AT&T calls Discovery-WarnerMedia antitrust concerns ‘unfounded’

AT&T’s deal to spin off WarnerMedia and merge it with Discovery, Inc. hit its first road bump this week but the company is assuring shareholders that all it proceeding as planned.

AT&T CEO John Stankey spoke today at a UBS investor conference and said that the regulatory process so far for his company’s $43 billion merger is going as expected.

“I feel good about the process, and I think as we get into first quarter, we’ll be able to demonstrate back to the market and to many of you the natural progress that you would see occur in a complex transaction like this [and] that will provide better visibility to ultimately when that close will be,” he said.

Stankey’s air of confidence about the deal clashed somewhat with a letter sent today to the U.S. Justice Department and signed by more than 30 members of Congress. The group urged an antitrust review of the proposed merger, which it said “threatens to enhance the market power of the combined firm and substantially lessen competition in the media and entertainment industry, harming both consumers and American workers.”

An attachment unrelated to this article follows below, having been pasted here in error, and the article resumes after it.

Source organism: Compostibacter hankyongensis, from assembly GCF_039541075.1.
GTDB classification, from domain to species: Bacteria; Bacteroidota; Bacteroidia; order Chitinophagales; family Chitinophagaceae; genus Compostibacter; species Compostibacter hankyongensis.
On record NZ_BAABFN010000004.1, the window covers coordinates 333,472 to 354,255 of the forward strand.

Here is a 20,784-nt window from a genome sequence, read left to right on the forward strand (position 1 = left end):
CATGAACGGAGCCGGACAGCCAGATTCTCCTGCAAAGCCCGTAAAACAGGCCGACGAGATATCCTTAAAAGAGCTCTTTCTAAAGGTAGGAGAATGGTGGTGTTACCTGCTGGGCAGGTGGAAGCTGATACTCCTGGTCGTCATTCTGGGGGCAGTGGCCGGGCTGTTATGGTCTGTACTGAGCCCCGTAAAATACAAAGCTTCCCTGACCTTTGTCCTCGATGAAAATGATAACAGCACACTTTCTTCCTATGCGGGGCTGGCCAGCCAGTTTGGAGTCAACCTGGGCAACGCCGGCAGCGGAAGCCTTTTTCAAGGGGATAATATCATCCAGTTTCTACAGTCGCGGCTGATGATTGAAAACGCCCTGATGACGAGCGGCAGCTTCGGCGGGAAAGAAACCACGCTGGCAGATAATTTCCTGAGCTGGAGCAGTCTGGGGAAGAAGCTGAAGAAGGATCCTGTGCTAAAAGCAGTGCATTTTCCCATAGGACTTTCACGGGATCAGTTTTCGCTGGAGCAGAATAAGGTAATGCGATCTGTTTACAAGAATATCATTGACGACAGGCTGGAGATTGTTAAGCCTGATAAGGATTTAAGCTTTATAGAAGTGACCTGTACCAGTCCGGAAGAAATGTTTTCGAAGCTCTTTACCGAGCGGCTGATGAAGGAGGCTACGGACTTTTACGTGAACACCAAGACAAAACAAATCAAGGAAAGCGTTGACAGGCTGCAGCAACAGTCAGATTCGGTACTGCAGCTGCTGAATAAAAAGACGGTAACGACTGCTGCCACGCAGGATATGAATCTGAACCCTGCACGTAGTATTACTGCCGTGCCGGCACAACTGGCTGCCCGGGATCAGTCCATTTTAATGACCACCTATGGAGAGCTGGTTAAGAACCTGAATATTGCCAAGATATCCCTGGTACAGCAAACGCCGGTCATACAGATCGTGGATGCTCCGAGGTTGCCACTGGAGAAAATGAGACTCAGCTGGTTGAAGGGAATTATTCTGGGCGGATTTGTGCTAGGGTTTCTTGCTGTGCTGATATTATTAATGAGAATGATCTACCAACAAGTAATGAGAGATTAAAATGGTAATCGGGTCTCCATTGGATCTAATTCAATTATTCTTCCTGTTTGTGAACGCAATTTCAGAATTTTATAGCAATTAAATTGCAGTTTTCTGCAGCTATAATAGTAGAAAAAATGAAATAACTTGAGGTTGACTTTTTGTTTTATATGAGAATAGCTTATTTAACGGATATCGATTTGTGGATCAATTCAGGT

RELATED: Congress members urge antitrust probe of proposed WarnerMedia-Discovery merger

Stankey today responded to the letter and said the concerns raised by lawmakers are “unfounded.” He said AT&T feels good about the data it has put forward to alleviate concerns about the merger. “It’s clearly indicated that there’s nothing unusual about this transaction.”

“I would also tell you that those letters that I’m looking at, relative to maybe some of that have occurred in past transactions, are not very strong in the foundation of their concerns, nor do I have concerns about what they’re articulating in terms of our ability to navigate through that,” Stankey said.

In the letter, the group of Congress members pointed toward President Biden’s executive order to promote competition, which warns that “excessive market concentration threatens basic economic liberties, democratic accountability, and the welfare of workers, farmers, small businesses, startups and consumers.” The group also flagged concerns over a lower rate of Hispanic workers than any other sector, the potential for the merger to reduce the amount of diverse and inclusive media and entertainment content available to consumers, and the potential for market consolidation to result in higher prices for consumers.